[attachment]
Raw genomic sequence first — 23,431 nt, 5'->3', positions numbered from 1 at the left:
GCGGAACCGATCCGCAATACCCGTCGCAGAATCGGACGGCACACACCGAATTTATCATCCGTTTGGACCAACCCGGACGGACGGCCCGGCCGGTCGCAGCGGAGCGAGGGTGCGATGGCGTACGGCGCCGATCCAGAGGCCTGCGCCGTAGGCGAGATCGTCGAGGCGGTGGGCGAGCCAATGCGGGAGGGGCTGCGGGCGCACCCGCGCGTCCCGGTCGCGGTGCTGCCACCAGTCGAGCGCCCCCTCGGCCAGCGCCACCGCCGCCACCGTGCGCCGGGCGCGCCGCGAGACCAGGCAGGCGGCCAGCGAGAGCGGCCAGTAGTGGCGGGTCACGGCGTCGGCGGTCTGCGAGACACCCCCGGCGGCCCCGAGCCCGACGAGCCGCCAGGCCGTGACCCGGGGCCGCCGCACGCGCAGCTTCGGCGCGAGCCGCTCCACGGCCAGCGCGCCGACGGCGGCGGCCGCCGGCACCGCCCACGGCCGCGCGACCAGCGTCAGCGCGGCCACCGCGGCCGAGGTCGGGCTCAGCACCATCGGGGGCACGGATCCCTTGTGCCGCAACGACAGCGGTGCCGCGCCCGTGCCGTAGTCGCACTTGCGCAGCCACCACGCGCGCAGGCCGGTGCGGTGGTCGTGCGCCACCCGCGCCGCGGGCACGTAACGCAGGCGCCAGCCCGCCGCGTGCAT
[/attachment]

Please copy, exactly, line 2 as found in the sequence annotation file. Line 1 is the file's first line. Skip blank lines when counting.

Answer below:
GCGGAACCGATCCGCAATACCCGTCGCAGAATCGGACGGCACACACCGAATTTATCATCCGTTTGGACCAACCCGGACGGACGGCCCGGCCGGTCGCAGCGGAGCGAGGGTGCGATGGCGTACGGCGCCGATCCAGAGGCCTGCGCCGTAGGCGAGATCGTCGAGGCGGTGGGCGAGCCAATGCGGGAGGGGCTGCGGGCGCACCCGCGCGTCCCGGTCGCGGTGCTGCCACCAGTCGAGCGCCCCCTCGGCCAGCGCCACCGCCGCCACCGTGCGCCGGGCGCGCCGCGAGACCAGGCAGGCGGCCAGCGAGAGCGGCCAGTAGTGGCGGGTCACGGCGTCGGCGGTCTGCGAGACACCCCCGGCGGCCCCGAGCCCGACGAGCCGCCAGGCCGTGACCCGGGGCCGCCGCACGCGCAGCTTCGGCGCGAGCCGCTCCACGGCCAGCGCGCCGACGGCGGCGGCCGCCGGCACCGCCCACGGCCGCGCGACCAGCGTCAGCGCGGCCACCGCGGCCGAGGTCGGGCTCAGCACCATCGGGGGCACGGATCCCTTGTGCCGCAACGACAGCGGTGCCGCGCCCGTGCCGTAGTCGCACTTGCGCAGCCACCACGCGCGCAGGCCGGTGCGGTGGTCGTGCGCCACCCGCGCCGCGGGCACGTAACGCAGGCGCCAGCCCGCCGCGTGCAT